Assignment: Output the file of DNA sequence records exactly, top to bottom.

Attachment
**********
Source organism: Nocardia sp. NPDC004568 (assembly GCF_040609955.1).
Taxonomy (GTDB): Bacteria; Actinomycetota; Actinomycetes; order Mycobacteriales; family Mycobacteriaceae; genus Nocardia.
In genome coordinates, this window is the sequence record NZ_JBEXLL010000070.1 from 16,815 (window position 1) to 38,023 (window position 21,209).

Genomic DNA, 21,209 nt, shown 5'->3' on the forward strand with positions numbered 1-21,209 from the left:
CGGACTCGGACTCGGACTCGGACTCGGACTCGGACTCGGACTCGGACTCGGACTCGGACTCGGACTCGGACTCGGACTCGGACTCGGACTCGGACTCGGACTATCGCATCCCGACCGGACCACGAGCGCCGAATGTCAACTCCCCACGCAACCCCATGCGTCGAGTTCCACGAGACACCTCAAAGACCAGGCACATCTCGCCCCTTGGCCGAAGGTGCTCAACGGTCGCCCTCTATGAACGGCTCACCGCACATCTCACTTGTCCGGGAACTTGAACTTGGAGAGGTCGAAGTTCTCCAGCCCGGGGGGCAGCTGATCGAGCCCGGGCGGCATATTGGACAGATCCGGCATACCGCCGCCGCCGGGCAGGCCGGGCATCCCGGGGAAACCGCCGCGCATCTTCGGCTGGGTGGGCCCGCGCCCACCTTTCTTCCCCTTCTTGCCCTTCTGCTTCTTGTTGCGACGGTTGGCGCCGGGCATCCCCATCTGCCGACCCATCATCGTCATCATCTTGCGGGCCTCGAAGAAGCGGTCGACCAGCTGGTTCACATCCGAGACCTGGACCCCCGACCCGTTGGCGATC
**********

Source organism: Nocardia sp. NPDC004568 (assembly GCF_040609955.1).
Taxonomy (GTDB): Bacteria; Actinomycetota; Actinomycetes; order Mycobacteriales; family Mycobacteriaceae; genus Nocardia.
In genome coordinates, this window is the sequence record NZ_JBEXLL010000070.1 from 16,815 (window position 1) to 38,023 (window position 21,209).

Genomic DNA, 21,209 nt, shown 5'->3' on the forward strand with positions numbered 1-21,209 from the left:
CGGACTCGGACTCGGACTCGGACTCGGACTCGGACTCGGACTCGGACTCGGACTCGGACTCGGACTCGGACTCGGACTCGGACTCGGACTCGGACTCGGACTATCGCATCCCGACCGGACCACGAGCGCCGAATGTCAACTCCCCACGCAACCCCATGCGTCGAGTTCCACGAGACACCTCAAAGACCAGGCACATCTCGCCCCTTGGCCGAAGGTGCTCAACGGTCGCCCTCTATGAACGGCTCACCGCACATCTCACTTGTCCGGGAACTTGAACTTGGAGAGGTCGAAGTTCTCCAGCCCGGGGGGCAGCTGATCGAGCCCGGGCGGCATATTGGACAGATCCGGCATACCGCCGCCGCCGGGCAGGCCGGGCATCCCGGGGAAACCGCCGCGCATCTTCGGCTGGGTGGGCCCGCGCCCACCTTTCTTCCCCTTCTTGCCCTTCTGCTTCTTGTTGCGACGGTTGGCGCCGGGCATCCCCATCTGCCGACCCATCATCGTCATCATCTTGCGGGCCTCGAAGAAGCGGTCGACCAGCTGGTTCACATCCGAGACCTGGACCCCCGACCCGTTGGCGATC